The cardiovascular safety of saxagliptin, a dipeptidyl-peptidase 4 inhibitor, compared with other antihyperglycemic treatments is not well understood. We prospectively examined the association between saxagliptin use and acute myocardial infarction (AMI).
We identified patients aged ≥18 years, starting from the approval date of saxagliptin in 2009 and continuing through August 2014, using data from 18 Mini-Sentinel data partners. We conducted seven sequential assessments comparing saxagliptin separately with sitagliptin, pioglitazone, second-generation sulfonylureas, and long-acting insulin, using disease risk score (DRS) stratification and propensity score (PS) matching to adjust for potential confounders. Sequential testing kept the overall chance of a false-positive signal below 0.05 (one-sided) for each pairwise comparison.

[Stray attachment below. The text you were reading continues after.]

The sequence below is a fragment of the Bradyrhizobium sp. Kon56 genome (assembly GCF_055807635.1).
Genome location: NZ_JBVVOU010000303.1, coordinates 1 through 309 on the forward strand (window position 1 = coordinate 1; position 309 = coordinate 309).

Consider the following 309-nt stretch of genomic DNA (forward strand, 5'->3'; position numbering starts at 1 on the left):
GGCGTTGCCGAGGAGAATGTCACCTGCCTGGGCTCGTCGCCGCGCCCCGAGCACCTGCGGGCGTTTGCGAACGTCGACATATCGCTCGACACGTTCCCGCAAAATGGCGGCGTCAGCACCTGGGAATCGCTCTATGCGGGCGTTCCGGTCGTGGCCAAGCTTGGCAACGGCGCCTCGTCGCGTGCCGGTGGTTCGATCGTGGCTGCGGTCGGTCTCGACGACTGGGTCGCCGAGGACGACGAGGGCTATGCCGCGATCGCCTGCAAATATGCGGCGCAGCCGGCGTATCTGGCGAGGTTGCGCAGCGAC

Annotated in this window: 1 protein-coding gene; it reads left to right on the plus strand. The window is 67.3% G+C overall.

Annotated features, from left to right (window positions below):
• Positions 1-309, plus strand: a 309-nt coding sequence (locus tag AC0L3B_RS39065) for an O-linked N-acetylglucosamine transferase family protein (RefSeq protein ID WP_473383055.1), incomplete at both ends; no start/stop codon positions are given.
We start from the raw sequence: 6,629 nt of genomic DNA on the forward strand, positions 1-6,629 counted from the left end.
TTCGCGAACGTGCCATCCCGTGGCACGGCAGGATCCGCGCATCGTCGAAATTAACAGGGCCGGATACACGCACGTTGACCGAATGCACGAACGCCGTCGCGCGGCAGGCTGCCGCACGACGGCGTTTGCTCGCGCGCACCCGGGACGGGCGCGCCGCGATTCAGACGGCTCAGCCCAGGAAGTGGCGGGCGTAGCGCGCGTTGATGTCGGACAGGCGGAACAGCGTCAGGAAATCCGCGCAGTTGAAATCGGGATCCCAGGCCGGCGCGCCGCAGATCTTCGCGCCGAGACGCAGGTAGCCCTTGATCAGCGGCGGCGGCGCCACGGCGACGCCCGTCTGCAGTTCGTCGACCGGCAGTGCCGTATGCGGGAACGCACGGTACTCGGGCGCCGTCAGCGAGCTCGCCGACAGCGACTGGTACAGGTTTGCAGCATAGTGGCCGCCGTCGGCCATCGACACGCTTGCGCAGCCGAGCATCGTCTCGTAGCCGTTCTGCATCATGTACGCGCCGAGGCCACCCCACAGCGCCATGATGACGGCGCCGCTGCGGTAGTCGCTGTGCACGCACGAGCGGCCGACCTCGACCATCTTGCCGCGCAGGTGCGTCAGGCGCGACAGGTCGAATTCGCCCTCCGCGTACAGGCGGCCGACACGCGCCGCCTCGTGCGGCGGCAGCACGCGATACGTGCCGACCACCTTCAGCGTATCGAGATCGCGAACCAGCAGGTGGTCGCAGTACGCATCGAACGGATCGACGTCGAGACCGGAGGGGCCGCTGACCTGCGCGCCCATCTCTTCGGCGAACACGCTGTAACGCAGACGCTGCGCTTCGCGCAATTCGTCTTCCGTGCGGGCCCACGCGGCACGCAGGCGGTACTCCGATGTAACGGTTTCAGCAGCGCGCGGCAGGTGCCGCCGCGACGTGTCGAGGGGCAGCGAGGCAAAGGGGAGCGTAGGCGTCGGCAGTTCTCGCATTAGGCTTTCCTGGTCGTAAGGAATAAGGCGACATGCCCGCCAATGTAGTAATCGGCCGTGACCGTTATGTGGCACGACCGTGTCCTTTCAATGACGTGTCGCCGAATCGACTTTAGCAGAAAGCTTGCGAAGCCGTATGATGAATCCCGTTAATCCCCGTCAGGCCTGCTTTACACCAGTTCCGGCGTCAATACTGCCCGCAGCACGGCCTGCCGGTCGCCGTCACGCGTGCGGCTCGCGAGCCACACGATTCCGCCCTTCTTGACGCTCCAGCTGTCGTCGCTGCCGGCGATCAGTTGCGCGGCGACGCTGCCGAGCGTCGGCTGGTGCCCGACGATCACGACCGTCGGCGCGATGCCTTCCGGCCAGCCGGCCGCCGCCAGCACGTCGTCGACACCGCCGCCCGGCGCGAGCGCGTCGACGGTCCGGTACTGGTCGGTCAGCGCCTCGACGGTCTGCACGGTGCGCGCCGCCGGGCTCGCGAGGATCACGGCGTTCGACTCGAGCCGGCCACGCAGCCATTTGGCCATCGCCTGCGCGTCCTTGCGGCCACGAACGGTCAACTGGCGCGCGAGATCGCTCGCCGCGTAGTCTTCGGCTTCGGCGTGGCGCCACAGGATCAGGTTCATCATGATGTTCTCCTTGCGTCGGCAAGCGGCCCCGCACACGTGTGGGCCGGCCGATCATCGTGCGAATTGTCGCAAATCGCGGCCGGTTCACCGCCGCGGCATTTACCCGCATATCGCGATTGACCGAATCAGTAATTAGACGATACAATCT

We identified 82,264 saxagliptin users and more than 1.5 times as many users of each comparator. At the end of surveillance, the DRS-stratified hazard ratios (HRs) (95% CI) were 1.08 (0.90–1.28) in the comparison with sitagliptin, 1.11 (0.87–1.42) with pioglitazone, 0.79 (0.64–0.98) with sulfonylureas, and 0.57 (0.46–0.70) with long-acting insulin. The corresponding PS-matched HRs were similar. Only one interim analysis of 168 analyses met criteria for a safety signal: the PS-matched saxagliptin-pioglitazone comparison from the fifth sequential analysis, which yielded an HR of 1.63 (1.12–2.37). This association diminished in subsequent analyses.
We did not find a higher AMI risk in saxagliptin users compared with users of other selected antihyperglycemic agents during the first 5 years after U.S. Food and Drug Administration approval of the drug.